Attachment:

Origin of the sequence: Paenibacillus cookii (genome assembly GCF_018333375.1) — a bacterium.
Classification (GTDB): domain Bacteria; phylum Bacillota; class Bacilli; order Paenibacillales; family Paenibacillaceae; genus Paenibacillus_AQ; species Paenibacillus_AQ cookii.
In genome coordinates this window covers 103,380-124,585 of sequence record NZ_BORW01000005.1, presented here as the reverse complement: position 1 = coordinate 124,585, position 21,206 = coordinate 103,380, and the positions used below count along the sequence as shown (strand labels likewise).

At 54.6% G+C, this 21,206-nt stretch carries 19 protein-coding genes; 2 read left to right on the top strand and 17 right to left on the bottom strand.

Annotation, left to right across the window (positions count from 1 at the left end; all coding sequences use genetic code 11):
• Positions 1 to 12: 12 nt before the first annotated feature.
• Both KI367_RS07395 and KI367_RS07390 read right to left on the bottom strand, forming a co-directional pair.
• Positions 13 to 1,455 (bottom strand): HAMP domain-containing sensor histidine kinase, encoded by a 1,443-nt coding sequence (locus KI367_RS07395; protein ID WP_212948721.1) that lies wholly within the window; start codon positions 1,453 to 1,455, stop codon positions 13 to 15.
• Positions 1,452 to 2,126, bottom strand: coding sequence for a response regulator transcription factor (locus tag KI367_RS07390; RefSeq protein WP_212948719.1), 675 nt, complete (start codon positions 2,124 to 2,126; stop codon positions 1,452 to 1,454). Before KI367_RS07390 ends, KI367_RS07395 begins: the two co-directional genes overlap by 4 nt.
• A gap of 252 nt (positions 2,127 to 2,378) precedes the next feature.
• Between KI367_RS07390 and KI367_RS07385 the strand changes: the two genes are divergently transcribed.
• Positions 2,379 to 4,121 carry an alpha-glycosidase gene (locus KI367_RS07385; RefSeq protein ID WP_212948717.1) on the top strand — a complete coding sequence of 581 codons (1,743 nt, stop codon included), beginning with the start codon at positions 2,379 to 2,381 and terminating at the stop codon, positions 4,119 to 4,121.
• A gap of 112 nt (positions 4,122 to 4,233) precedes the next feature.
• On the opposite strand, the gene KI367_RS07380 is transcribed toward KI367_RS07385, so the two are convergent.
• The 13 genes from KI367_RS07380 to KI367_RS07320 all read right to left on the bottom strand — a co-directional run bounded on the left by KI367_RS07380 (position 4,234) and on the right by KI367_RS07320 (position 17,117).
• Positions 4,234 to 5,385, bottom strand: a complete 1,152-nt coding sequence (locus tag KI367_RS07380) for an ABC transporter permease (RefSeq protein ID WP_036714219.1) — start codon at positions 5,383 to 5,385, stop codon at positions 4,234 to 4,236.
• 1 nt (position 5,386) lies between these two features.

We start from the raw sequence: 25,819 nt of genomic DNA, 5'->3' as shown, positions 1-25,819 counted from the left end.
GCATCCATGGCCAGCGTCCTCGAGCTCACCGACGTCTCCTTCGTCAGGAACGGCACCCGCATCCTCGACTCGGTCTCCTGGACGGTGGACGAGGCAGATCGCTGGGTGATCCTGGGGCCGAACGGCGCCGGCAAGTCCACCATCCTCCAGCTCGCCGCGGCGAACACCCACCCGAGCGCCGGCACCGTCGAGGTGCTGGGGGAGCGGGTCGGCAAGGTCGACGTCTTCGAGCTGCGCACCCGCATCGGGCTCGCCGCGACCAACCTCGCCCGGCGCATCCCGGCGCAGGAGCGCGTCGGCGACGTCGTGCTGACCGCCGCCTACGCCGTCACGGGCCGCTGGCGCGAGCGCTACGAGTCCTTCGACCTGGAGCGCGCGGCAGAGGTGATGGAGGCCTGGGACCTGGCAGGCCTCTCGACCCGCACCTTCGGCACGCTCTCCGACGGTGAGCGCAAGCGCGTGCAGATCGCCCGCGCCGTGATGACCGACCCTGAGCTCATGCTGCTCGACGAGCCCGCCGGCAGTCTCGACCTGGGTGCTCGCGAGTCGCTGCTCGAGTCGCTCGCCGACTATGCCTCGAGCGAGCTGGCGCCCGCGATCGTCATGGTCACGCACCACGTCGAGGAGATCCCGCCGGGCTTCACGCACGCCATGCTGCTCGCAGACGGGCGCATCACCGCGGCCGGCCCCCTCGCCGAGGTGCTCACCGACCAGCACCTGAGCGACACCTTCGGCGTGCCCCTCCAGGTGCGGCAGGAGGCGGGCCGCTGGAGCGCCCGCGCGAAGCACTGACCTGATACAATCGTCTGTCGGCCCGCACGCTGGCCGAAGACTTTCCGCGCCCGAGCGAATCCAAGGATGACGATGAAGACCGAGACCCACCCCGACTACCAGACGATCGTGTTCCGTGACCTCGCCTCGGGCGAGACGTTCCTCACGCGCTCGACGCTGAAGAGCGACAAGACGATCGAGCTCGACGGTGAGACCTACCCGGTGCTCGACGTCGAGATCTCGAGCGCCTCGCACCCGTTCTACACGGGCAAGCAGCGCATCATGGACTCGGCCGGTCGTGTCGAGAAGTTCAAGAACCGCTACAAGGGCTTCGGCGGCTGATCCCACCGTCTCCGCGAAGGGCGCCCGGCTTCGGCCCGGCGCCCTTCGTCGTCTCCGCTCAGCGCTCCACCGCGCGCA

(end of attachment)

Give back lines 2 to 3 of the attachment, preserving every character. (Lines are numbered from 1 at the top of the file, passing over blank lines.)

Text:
Classification (GTDB): domain Bacteria; phylum Bacillota; class Bacilli; order Paenibacillales; family Paenibacillaceae; genus Paenibacillus_AQ; species Paenibacillus_AQ cookii.
In genome coordinates this window covers 103,380-124,585 of sequence record NZ_BORW01000005.1, presented here as the reverse complement: position 1 = coordinate 124,585, position 21,206 = coordinate 103,380, and the positions used below count along the sequence as shown (strand labels likewise).